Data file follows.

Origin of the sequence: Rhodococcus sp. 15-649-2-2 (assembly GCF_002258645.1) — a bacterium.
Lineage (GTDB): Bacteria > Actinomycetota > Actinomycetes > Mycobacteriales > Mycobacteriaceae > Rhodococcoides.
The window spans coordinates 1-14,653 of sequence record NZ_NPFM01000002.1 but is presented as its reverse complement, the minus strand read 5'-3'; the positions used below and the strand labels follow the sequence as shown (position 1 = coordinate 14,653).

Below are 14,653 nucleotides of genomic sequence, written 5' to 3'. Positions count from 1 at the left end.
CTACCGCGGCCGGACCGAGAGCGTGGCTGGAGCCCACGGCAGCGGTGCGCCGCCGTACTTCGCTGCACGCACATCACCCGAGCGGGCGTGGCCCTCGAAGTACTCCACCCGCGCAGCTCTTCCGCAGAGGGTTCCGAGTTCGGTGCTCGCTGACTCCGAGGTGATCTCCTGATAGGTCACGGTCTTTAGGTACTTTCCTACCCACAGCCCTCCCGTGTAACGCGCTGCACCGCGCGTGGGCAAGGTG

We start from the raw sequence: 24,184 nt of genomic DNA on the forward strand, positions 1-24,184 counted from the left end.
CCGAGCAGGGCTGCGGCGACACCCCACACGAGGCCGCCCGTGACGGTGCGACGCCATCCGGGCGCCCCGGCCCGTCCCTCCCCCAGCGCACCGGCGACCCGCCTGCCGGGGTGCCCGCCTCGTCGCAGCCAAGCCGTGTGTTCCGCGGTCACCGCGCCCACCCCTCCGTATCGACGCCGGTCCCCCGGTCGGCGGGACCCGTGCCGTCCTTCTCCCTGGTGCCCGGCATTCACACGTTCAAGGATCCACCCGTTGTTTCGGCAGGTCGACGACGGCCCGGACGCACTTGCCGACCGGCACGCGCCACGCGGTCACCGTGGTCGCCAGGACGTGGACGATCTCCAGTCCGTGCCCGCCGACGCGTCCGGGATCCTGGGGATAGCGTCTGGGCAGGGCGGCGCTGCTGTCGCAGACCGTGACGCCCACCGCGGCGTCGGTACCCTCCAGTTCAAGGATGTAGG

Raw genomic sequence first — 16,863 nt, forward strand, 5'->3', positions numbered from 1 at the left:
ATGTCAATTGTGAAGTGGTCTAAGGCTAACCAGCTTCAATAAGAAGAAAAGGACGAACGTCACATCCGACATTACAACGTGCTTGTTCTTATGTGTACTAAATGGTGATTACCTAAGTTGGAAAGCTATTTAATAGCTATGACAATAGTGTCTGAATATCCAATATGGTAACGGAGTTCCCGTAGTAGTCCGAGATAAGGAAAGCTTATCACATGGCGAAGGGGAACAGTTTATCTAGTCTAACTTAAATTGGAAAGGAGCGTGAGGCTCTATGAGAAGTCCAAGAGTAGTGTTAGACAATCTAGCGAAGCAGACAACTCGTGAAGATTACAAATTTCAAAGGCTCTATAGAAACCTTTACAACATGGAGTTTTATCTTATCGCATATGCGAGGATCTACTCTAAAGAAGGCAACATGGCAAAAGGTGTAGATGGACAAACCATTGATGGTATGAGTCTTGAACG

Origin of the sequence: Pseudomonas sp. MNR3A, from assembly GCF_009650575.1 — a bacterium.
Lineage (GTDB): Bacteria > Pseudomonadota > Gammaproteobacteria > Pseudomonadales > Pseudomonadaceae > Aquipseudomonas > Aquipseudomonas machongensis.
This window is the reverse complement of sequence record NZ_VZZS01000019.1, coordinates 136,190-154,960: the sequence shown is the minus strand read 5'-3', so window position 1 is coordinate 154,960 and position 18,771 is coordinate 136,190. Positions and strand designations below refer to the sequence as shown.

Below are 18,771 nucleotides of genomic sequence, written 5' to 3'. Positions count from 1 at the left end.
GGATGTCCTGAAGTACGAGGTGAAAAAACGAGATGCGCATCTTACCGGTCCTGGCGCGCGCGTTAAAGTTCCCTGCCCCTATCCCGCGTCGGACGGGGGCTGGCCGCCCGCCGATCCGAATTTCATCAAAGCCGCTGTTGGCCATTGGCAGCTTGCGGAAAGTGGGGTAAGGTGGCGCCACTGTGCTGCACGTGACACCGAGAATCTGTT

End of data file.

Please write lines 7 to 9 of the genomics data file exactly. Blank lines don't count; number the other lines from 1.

CCGAGCAGGGCTGCGGCGACACCCCACACGAGGCCGCCCGTGACGGTGCGACGCCATCCGGGCGCCCCGGCCCGTCCCTCCCCCAGCGCACCGGCGACCCGCCTGCCGGGGTGCCCGCCTCGTCGCAGCCAAGCCGTGTGTTCCGCGGTCACCGCGCCCACCCCTCCGTATCGACGCCGGTCCCCCGGTCGGCGGGACCCGTGCCGTCCTTCTCCCTGGTGCCCGGCATTCACACGTTCAAGGATCCACCCGTTGTTTCGGCAGGTCGACGACGGCCCGGACGCACTTGCCGACCGGCACGCGCCACGCGGTCACCGTGGTCGCCAGGACGTGGACGATCTCCAGTCCGTGCCCGCCGACGCGTCCGGGATCCTGGGGATAGCGTCTGGGCAGGGCGGCGCTGCTGTCGCAGACCGTGACGCCCACCGCGGCGTCGGTACCCTCCAGTTCAAGGATGTAGG

Raw genomic sequence first — 16,863 nt, forward strand, 5'->3', positions numbered from 1 at the left:
ATGTCAATTGTGAAGTGGTCTAAGGCTAACCAGCTTCAATAAGAAGAAAAGGACGAACGTCACATCCGACATTACAACGTGCTTGTTCTTATGTGTACTAAATGGTGATTACCTAAGTTGGAAAGCTATTTAATAGCTATGACAATAGTGTCTGAATATCCAATATGGTAACGGAGTTCCCGTAGTAGTCCGAGATAAGGAAAGCTTATCACATGGCGAAGGGGAACAGTTTATCTAGTCTAACTTAAATTGGAAAGGAGCGTGAGGCTCTATGAGAAGTCCAAGAGTAGTGTTAGACAATCTAGCGAAGCAGACAACTCGTGAAGATTACAAATTTCAAAGGCTCTATAGAAACCTTTACAACATGGAGTTTTATCTTATCGCATATGCGAGGATCTACTCTAAAGAAGGCAACATGGCAAAAGGTGTAGATGGACAAACCATTGATGGTATGAGTCTTGAACG